Healing Western Landscapes
From Conservation’s ‘Radical Center’

5008 Herding Cows
Quivira Coalition
avery anderson profile
Quivira Coalition
Avery Anderson Sponholtz
When Avery Anderson Sponholtz M.E.M. ’07 arrived in New Mexico for a summer internship with the Quivira Coalition in 2007, her first thought was that she might as well have gone to work on the moon. The parched land was riven by dry creek beds and brushed with only a sparse patina of grass. Scrubby desert willows and piñon pines clung to the loose soil. Where were the oaks? The maples? The elms?
 
“I’d spent two years in New Haven becoming familiar with northern hardwood forests,” recalls Sponholtz. “And then I moved to a place where it wasn’t obvious that any of these things were actually trees.”
 
She wasn’t sure what to make of her new employer, either. Sponholtz had spent the two previous summers researching wildlife conflicts in the Yellowstone area, where conservation groups and ranchers were at constant odds over how to manage the region’s carnivore populations. “I’d grown frustrated that many of the ranchers and conservation groups with whom I spoke couldn’t see that they shared goals,” Sponholtz says now. There had to be a way to bring the two communities together, but harmony didn’t appear to be forthcoming in the Greater Yellowstone Ecosystem. Sponholtz began to cast around for an alternative model.

She found one in the Quivira Coalition, a Santa Fe-based network of ranchers, farmers, scientists, conservationists, civil servants, and native peoples devoted to building resilience on western working landscapes. From the first day of her internship, Sponholtz could tell that Quivira wasn’t just interested in multi-stakeholder collaboration — it seemed practically obsessed with the concept.

Alumni on Campus

Avery Anderson Sponholtz will be at F&ES to speak about “Conservation on Working Lands” as part of the Beef & Grazing Series.

April 1, 2014 12 pm in Sage 24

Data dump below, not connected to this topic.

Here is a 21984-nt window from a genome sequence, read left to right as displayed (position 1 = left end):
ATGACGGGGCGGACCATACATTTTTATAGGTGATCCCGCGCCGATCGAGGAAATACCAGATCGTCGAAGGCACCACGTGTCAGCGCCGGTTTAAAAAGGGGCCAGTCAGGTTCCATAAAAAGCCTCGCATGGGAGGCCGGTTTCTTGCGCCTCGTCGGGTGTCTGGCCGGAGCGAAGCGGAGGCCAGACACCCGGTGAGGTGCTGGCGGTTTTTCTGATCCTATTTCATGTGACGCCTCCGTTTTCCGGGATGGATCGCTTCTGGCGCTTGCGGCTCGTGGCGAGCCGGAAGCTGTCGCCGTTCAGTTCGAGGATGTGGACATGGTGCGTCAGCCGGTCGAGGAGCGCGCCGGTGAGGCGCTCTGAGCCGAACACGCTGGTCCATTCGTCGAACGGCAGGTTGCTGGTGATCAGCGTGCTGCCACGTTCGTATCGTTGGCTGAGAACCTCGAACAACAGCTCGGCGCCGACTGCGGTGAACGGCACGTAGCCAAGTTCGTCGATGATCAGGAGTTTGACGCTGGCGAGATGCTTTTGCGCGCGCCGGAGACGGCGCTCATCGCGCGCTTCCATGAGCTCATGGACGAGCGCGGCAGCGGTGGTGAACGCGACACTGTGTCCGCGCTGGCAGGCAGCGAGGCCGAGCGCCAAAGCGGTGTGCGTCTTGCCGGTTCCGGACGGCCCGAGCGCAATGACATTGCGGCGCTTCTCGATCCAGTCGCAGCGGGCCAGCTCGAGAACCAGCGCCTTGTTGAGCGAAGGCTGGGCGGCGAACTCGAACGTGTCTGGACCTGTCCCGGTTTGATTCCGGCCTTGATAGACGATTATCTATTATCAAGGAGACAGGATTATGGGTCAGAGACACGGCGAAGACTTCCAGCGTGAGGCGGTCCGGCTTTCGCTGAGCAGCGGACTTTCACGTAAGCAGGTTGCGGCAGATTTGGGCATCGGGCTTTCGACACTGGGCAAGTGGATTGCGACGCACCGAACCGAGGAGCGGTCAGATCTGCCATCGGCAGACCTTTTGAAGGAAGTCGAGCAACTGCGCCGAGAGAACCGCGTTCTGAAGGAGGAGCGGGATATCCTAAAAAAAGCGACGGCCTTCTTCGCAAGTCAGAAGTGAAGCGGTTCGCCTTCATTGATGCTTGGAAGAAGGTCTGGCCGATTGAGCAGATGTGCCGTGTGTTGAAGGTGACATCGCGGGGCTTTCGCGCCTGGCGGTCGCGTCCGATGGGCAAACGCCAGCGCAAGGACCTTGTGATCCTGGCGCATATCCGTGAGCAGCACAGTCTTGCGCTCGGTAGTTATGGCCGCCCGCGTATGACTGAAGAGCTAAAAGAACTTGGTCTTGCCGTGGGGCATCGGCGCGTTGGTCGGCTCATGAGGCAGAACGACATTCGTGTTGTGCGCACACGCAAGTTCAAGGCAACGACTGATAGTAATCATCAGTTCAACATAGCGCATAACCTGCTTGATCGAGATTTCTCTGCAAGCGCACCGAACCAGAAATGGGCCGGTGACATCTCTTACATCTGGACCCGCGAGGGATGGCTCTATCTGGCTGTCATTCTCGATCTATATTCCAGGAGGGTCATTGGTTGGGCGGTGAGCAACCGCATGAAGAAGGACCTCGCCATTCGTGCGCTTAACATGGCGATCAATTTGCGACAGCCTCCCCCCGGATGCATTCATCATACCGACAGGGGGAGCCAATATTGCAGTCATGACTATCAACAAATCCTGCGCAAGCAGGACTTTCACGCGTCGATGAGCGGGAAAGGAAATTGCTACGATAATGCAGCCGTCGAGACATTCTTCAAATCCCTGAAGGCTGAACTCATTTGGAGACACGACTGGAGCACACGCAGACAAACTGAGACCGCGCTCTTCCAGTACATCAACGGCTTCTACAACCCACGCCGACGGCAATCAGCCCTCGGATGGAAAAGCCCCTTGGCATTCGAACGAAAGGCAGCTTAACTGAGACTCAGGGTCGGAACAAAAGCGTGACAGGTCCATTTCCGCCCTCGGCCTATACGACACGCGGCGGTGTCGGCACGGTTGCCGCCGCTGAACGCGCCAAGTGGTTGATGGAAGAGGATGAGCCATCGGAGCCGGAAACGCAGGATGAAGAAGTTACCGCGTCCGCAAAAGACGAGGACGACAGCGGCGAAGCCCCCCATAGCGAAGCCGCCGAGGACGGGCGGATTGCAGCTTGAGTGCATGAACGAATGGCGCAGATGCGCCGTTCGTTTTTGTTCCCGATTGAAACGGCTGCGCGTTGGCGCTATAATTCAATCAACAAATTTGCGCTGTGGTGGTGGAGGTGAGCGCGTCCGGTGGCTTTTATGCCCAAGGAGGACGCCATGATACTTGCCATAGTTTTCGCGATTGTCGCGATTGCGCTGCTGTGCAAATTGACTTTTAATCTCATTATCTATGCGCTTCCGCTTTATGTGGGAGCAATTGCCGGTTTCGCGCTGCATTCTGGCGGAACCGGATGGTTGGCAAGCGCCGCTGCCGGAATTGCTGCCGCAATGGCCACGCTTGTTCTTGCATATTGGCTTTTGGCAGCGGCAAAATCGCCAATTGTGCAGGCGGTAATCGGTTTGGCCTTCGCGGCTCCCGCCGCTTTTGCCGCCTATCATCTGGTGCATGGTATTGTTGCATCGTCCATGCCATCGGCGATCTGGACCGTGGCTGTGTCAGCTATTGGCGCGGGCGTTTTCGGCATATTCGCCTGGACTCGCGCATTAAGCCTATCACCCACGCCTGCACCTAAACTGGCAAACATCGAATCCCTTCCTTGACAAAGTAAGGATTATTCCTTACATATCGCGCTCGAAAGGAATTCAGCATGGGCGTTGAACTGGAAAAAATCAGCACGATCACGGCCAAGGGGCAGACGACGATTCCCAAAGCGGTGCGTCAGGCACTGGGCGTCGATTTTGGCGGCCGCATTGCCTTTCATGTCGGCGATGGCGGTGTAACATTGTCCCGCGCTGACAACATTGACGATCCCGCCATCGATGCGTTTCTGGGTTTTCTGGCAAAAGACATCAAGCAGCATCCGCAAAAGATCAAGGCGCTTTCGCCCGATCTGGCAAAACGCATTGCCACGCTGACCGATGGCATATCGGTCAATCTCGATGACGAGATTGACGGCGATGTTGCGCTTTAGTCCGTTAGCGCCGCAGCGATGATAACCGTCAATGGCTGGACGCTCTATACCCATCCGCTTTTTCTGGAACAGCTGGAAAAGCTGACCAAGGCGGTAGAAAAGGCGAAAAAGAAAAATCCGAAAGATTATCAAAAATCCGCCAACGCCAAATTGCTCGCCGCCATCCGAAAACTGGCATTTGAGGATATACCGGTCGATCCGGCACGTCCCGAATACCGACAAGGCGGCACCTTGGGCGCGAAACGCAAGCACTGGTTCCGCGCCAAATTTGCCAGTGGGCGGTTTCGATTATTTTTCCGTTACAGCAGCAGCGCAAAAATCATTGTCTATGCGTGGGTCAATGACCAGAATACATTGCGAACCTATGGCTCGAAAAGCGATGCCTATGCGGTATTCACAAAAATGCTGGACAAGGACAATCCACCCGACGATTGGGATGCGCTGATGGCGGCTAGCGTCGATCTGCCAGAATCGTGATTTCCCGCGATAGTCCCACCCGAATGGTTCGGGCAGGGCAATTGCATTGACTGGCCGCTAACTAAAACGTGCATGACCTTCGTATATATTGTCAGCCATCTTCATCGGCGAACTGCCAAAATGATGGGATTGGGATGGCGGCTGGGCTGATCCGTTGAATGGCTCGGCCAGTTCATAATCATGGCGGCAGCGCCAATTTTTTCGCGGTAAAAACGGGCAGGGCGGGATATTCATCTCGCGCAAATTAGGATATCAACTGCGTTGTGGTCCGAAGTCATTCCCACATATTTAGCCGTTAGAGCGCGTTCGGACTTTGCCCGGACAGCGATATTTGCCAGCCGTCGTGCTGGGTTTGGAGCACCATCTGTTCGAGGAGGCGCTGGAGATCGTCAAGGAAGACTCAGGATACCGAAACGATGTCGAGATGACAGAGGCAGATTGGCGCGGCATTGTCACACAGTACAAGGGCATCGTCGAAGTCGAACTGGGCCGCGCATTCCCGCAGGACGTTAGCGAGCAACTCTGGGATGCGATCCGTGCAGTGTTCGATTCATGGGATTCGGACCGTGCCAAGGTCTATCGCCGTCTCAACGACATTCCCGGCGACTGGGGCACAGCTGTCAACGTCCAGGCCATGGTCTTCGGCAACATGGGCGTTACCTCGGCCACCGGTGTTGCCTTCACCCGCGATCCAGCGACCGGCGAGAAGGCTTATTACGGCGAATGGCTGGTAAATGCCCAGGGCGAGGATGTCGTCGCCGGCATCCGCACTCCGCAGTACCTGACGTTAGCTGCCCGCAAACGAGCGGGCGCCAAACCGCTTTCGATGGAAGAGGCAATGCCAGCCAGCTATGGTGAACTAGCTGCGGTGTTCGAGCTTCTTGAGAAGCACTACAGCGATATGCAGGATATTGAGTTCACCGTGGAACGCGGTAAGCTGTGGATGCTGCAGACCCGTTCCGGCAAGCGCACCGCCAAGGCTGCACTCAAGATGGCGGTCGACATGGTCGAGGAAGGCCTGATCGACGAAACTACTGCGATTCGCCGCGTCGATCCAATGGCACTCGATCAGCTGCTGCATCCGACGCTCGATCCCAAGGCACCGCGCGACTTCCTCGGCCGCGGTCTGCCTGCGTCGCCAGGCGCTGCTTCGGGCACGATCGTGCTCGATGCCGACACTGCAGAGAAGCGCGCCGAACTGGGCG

For starters, the group did no policy work whatsoever — in fact, a prohibition on advocacy was written into its bylaws. Quivira’s founder, Courtney White, characterized traditional environmentalism as the “conflict industry.” She aspired to position Quivira at the “radical center” of land management: a cooperative middle ground on which ranchers and farmers managed their lands according to ecologically sound principles, environmentalists worked with agriculture rather than against it, and government scientists produced applied research with tangible implications for land management.
 
If that sounded Utopian, well, that was the whole point: Quivira’s very name is a colonial Spanish word that translates as “elusive golden dream.”
 
The golden dreamers who ran Quivira were committed to not only developing ideas about how to heal land, but also to implementing them. “Rather than a think tank, Quivira has strived to serve as a Do Tank,” explains Sponholtz, who stuck around after her internship to run Quivira’s New Agrarian Program, an apprenticeship program for young farmers and ranchers, before stepping into the position of Executive Director last year. “We see ranchers trying innovative land management techniques that their neighbors think are absolutely insane, and then we beta-test those good ideas,” she says.